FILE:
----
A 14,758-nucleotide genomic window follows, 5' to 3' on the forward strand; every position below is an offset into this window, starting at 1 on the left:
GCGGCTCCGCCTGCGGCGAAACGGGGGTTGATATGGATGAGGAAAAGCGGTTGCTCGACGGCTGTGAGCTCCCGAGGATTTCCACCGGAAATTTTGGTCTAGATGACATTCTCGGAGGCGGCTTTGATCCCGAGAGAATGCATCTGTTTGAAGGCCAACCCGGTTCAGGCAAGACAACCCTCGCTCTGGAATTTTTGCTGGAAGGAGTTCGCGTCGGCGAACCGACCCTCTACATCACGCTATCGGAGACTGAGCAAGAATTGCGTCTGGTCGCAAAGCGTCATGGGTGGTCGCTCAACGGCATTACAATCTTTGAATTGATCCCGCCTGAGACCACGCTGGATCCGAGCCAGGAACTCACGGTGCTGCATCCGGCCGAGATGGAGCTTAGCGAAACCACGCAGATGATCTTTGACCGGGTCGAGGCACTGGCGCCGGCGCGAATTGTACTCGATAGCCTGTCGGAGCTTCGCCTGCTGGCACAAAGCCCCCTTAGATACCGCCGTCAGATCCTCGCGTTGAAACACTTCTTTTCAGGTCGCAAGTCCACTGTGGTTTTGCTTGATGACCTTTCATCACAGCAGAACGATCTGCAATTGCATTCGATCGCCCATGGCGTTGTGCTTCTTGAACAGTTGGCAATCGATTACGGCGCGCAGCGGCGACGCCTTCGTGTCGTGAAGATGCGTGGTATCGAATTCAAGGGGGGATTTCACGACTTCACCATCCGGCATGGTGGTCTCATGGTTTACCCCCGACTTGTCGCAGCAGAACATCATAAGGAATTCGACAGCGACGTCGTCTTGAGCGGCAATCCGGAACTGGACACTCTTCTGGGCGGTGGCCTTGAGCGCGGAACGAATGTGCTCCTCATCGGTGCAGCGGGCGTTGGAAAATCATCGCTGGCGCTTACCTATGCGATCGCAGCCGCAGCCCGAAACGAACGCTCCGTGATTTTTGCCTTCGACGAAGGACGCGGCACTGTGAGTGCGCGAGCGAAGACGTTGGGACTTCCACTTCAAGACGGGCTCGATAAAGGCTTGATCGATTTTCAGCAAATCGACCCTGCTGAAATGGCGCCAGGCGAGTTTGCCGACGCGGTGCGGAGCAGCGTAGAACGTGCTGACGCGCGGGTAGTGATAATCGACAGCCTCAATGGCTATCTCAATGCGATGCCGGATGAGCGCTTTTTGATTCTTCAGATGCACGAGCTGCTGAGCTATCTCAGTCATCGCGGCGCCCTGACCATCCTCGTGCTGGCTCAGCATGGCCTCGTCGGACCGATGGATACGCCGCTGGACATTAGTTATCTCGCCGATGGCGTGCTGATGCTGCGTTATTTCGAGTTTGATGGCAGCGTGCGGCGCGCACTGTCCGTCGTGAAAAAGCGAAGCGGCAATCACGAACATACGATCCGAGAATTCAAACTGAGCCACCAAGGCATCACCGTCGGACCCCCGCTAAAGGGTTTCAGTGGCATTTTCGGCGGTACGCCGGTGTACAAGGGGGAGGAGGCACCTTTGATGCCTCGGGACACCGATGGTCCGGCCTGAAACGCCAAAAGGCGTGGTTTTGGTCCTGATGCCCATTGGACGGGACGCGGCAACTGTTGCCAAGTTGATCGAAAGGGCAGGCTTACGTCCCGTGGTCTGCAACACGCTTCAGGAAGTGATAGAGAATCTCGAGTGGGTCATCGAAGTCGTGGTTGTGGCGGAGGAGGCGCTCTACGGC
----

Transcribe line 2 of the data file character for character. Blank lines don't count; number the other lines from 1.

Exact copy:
GCGGCTCCGCCTGCGGCGAAACGGGGGTTGATATGGATGAGGAAAAGCGGTTGCTCGACGGCTGTGAGCTCCCGAGGATTTCCACCGGAAATTTTGGTCTAGATGACATTCTCGGAGGCGGCTTTGATCCCGAGAGAATGCATCTGTTTGAAGGCCAACCCGGTTCAGGCAAGACAACCCTCGCTCTGGAATTTTTGCTGGAAGGAGTTCGCGTCGGCGAACCGACCCTCTACATCACGCTATCGGAGACTGAGCAAGAATTGCGTCTGGTCGCAAAGCGTCATGGGTGGTCGCTCAACGGCATTACAATCTTTGAATTGATCCCGCCTGAGACCACGCTGGATCCGAGCCAGGAACTCACGGTGCTGCATCCGGCCGAGATGGAGCTTAGCGAAACCACGCAGATGATCTTTGACCGGGTCGAGGCACTGGCGCCGGCGCGAATTGTACTCGATAGCCTGTCGGAGCTTCGCCTGCTGGCACAAAGCCCCCTTAGATACCGCCGTCAGATCCTCGCGTTGAAACACTTCTTTTCAGGTCGCAAGTCCACTGTGGTTTTGCTTGATGACCTTTCATCACAGCAGAACGATCTGCAATTGCATTCGATCGCCCATGGCGTTGTGCTTCTTGAACAGTTGGCAATCGATTACGGCGCGCAGCGGCGACGCCTTCGTGTCGTGAAGATGCGTGGTATCGAATTCAAGGGGGGATTTCACGACTTCACCATCCGGCATGGTGGTCTCATGGTTTACCCCCGACTTGTCGCAGCAGAACATCATAAGGAATTCGACAGCGACGTCGTCTTGAGCGGCAATCCGGAACTGGACACTCTTCTGGGCGGTGGCCTTGAGCGCGGAACGAATGTGCTCCTCATCGGTGCAGCGGGCGTTGGAAAATCATCGCTGGCGCTTACCTATGCGATCGCAGCCGCAGCCCGAAACGAACGCTCCGTGATTTTTGCCTTCGACGAAGGACGCGGCACTGTGAGTGCGCGAGCGAAGACGTTGGGACTTCCACTTCAAGACGGGCTCGATAAAGGCTTGATCGATTTTCAGCAAATCGACCCTGCTGAAATGGCGCCAGGCGAGTTTGCCGACGCGGTGCGGAGCAGCGTAGAACGTGCTGACGCGCGGGTAGTGATAATCGACAGCCTCAATGGCTATCTCAATGCGATGCCGGATGAGCGCTTTTTGATTCTTCAGATGCACGAGCTGCTGAGCTATCTCAGTCATCGCGGCGCCCTGACCATCCTCGTGCTGGCTCAGCATGGCCTCGTCGGACCGATGGATACGCCGCTGGACATTAGTTATCTCGCCGATGGCGTGCTGATGCTGCGTTATTTCGAGTTTGATGGCAGCGTGCGGCGCGCACTGTCCGTCGTGAAAAAGCGAAGCGGCAATCACGAACATACGATCCGAGAATTCAAACTGAGCCACCAAGGCATCACCGTCGGACCCCCGCTAAAGGGTTTCAGTGGCATTTTCGGCGGTACGCCGGTGTACAAGGGGGAGGAGGCACCTTTGATGCCTCGGGACACCGATGGTCCGGCCTGAAACGCCAAAAGGCGTGGTTTTGGTCCTGATGCCCATTGGACGGGACGCGGCAACTGTTGCCAAGTTGATCGAAAGGGCAGGCTTACGTCCCGTGGTCTGCAACACGCTTCAGGAAGTGATAGAGAATCTCGAGTGGGTCATCGAAGTCGTGGTTGTGGCGGAGGAGGCGCTCTACGGC